My son is on the Autism Spectrum also and we recently had this same conversation. He sees the world much like I do – a system of things and problems requiring strategies and solutions. He also has a wealth of knowledge that he combines into unique views and ideas, like I did with building and wiring a table and integrated light source. However, he, at barely 18, feels stupid and hates himself when a simple solution is presented to his complex idea. I have, and still do to a degree, felt this way myself. The key here is – he and I aren’t wrong. There is just a different way.
I don’t know if all Autistics go through this, but it took a long time and still takes constant reminding that there are multiple ways to solve a problem. While I am capable of coming up with simple solutions to complex ideas, it’s more likely that all of my solutions are complex. It is just how my mind works. The advantages are that I see the strategy, I see the points of execution, I can see issues and problems before they arise and develop solutions to mitigate them.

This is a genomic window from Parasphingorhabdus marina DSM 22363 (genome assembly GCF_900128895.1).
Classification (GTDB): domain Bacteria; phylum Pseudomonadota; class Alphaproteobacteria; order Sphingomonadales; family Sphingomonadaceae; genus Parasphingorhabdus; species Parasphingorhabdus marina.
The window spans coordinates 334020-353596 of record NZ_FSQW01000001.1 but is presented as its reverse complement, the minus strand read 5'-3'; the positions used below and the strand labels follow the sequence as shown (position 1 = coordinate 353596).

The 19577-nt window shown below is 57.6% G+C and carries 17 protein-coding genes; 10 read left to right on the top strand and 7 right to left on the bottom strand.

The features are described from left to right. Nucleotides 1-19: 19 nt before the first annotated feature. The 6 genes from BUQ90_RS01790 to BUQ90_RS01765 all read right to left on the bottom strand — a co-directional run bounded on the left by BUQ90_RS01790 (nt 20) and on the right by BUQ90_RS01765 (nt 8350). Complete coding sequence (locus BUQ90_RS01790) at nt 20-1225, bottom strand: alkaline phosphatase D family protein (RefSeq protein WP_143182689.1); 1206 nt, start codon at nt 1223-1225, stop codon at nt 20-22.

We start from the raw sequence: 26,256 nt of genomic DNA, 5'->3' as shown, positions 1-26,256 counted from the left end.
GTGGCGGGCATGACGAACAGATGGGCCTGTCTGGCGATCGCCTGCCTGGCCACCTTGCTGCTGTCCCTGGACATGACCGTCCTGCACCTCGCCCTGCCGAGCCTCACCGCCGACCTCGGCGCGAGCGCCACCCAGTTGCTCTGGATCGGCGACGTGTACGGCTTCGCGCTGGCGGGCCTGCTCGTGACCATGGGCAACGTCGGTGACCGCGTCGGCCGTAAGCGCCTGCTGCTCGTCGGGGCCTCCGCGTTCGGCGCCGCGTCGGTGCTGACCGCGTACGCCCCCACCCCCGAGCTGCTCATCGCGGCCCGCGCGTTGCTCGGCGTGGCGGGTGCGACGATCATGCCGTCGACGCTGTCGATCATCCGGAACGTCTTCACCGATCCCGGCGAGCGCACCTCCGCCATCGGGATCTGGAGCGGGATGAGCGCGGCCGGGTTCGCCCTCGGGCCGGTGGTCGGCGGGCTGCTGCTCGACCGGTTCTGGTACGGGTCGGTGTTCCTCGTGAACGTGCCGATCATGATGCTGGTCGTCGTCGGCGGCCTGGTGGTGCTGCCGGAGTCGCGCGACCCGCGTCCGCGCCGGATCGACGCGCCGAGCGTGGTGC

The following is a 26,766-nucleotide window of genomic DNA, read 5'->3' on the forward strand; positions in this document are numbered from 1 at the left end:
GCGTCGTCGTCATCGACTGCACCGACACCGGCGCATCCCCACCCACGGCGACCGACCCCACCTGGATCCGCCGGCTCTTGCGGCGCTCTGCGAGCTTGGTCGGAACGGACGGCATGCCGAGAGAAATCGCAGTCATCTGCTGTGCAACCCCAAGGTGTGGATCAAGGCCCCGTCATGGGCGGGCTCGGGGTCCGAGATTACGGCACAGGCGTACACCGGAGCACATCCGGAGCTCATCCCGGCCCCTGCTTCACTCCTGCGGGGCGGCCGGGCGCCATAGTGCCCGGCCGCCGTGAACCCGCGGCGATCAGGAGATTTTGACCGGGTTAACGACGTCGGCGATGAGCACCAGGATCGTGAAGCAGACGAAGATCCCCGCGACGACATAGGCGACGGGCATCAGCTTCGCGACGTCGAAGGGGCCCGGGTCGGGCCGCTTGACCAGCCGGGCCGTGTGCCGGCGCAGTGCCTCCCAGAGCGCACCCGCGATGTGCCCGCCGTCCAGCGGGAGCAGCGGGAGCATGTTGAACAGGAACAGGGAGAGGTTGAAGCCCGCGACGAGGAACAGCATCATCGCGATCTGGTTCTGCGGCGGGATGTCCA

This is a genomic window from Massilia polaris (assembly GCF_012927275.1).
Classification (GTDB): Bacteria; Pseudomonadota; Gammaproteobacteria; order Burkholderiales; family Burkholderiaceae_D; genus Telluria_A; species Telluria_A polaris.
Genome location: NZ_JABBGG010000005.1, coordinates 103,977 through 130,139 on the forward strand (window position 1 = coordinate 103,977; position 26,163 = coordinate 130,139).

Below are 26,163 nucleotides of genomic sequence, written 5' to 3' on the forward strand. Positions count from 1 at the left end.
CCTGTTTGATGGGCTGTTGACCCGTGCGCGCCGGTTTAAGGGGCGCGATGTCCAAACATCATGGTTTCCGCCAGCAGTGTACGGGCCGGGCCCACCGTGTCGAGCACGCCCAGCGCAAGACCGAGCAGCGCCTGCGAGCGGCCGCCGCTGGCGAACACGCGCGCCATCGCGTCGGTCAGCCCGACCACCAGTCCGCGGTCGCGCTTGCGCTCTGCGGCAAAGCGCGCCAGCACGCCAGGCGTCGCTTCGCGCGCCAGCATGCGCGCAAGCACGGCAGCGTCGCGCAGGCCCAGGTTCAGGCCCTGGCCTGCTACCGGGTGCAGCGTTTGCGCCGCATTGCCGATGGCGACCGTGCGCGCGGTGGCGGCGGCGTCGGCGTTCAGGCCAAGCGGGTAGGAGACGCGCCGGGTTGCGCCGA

I see in systems. I can visualize the impact on other systems. I can envision the impact of the systems on behavior; it makes me very good at what I do. But I might struggle with changing a coffee filter if the brand isn’t the one I recognize, or the box is in a different location.
The trouble is, I feel stupid when something simple is pointed out. However, I have developed a tool box to help me with this. First, I seek input. Once I realize that my way of thinking isn’t the only way (this is HUGE for an Autistic), I seek out information, I seek insight, I seek understanding.
Second, I don’t defend myself, I defend the process/project/strategy. I love defending my ideas and I do so passionately. That doesn’t mean I am defensive, it means I am passionately looking at how to make the idea better. I want to be confronted – I would rather find the hole in a strategy in the planning stages than realize I made a mistake.